You’ve just placed a raised bed in your garden, and it looks great. You can’t wait to start growing great flowers or vegetables in it. Should you just load it with the surrounding soil? Or, should you make the soil in your new raised bed extra special, for those extra special plants? What garden soil mixture should you use? Why you know the answer to this question. Give your plants the ideal, rich raised garden soil that they deserve.
Raised bed gardeners are a special lot. We seek to create a rich garden soil, to produce stunning, outstanding gardens. We want you to do so, also, without spending money on garden soil or peat moss at the garden stores.
The first step is to dig up the grass or weeds. This can be done before or after you set the bed frame in place. The raised garden soil depth should be a foot or more below the ground level. The soil at this depth, is usually far less friendly to your plants, than your garden topsoil. Garden topsoil often goes down just a few inches. Yet, the roots of many plants can go down to a foot in depth in just a single season.
Now your raised bed is ready to be filled with the richest soil you can create, far better than the surrounding topsoil.
As you fill the bed, put in a variety of materials in layers.
Start with a thick layer of compost. In the first layer, it is fine to use un-decomposed compost. By the time, your plant’s roots reach this area, the material will be ready for your plant to use. It is also okay to include a few fresh grass clippings in the bottom layer. You can also mix in some wood ash in this first layer. Wood ash is slightly alkaline and helps to offset the sometimes acidic compost.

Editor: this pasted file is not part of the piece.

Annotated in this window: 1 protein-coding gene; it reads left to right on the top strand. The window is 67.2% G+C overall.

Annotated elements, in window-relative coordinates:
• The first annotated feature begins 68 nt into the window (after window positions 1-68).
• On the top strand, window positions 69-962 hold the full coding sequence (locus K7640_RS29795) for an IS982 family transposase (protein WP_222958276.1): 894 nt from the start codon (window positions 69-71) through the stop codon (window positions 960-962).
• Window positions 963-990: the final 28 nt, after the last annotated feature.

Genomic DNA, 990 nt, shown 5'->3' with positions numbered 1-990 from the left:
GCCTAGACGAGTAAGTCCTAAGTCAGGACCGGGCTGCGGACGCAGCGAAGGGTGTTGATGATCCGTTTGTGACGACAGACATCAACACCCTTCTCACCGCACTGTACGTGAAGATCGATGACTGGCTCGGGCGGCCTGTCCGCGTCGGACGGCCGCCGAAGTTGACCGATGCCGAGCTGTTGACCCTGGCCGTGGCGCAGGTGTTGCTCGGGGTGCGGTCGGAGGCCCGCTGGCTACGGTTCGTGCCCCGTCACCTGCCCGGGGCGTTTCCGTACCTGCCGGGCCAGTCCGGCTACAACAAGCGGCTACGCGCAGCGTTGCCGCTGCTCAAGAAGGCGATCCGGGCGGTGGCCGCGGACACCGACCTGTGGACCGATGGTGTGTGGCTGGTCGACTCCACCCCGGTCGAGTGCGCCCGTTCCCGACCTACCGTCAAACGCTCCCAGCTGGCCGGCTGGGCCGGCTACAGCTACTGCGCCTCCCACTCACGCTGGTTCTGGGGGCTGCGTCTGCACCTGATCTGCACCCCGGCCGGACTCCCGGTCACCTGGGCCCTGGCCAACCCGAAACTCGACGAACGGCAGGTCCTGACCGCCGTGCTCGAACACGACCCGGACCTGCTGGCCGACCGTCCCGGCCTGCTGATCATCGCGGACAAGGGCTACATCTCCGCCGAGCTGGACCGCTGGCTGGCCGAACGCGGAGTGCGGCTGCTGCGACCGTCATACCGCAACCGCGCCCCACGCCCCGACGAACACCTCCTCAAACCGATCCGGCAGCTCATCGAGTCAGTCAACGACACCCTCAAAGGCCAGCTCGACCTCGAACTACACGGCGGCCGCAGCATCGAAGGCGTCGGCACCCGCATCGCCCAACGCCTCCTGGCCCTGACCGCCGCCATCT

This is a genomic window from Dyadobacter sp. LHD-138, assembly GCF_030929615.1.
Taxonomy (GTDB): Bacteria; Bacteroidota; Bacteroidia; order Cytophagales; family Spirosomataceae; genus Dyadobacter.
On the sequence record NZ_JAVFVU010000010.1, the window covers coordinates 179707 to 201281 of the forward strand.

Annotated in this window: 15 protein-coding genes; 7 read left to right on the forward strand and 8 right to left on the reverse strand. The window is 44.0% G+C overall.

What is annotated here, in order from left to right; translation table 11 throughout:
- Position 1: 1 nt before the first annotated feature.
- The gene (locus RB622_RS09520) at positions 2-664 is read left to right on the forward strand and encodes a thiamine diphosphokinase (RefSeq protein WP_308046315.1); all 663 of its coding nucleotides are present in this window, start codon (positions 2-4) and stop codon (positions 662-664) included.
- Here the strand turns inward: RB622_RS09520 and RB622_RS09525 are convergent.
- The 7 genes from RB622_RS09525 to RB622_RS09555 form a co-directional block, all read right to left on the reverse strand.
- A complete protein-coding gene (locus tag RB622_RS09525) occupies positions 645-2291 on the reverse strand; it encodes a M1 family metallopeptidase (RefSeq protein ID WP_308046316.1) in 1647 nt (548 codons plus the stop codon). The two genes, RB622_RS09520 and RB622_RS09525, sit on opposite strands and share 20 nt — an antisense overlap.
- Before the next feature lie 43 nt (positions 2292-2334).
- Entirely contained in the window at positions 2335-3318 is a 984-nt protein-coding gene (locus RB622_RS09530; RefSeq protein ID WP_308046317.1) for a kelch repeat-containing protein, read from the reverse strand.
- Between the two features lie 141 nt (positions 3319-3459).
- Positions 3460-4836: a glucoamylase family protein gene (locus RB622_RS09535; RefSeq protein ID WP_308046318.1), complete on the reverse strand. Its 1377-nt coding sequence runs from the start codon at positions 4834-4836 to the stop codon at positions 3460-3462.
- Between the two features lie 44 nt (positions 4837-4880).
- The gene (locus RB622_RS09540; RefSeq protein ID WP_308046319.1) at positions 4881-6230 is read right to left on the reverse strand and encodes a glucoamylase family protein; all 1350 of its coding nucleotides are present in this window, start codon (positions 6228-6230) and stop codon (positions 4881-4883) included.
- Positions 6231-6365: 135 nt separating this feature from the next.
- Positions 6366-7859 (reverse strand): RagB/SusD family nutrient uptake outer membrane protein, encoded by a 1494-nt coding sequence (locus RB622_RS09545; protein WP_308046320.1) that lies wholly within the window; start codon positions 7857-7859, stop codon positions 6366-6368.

Next, put in a layer of garden soil.
The third layer is manure. Use well-rotted(decomposed) manure. If this is not available to you, manure is available in bags at garden stores.
Follow the manure with another layer of garden soil.
Continue to layer in compost, garden soil, and manure. The final two layers should be compost, followed by garden soil on top.
Fill your raised bed a few weeks before planting, if possible. This allows for settling of the materials, before planting.
A word about Peat Moss – Sure, you can certainly mix in peat moss. It is a wonderful and rich soil amendment. But, with ample amounts of compost, there is no need to spend a penny on peat moss. The benefits of peat moss are looser soil and good water retention. The compost you use does the same thing. More on Peat Moss
To mix or not to mix– Gardeners often ask us how to mix raised garden soil. If you use the layered approach above, mixing the materials is not necessary. If you feel better about mixing the materials first, you can certainly do so. There is no right or wrong way to mix the materials you use.
We recommend emptying and refilling raised garden soil each year. Fall is a great time to set up your raised garden for next season. Garden waste and dead plants can be put directly into the raised bed. Also, you can also put raw manure into it at this time. The materials will decompose underground during the winter months. Then, your raised bed will be ready for planting in the spring.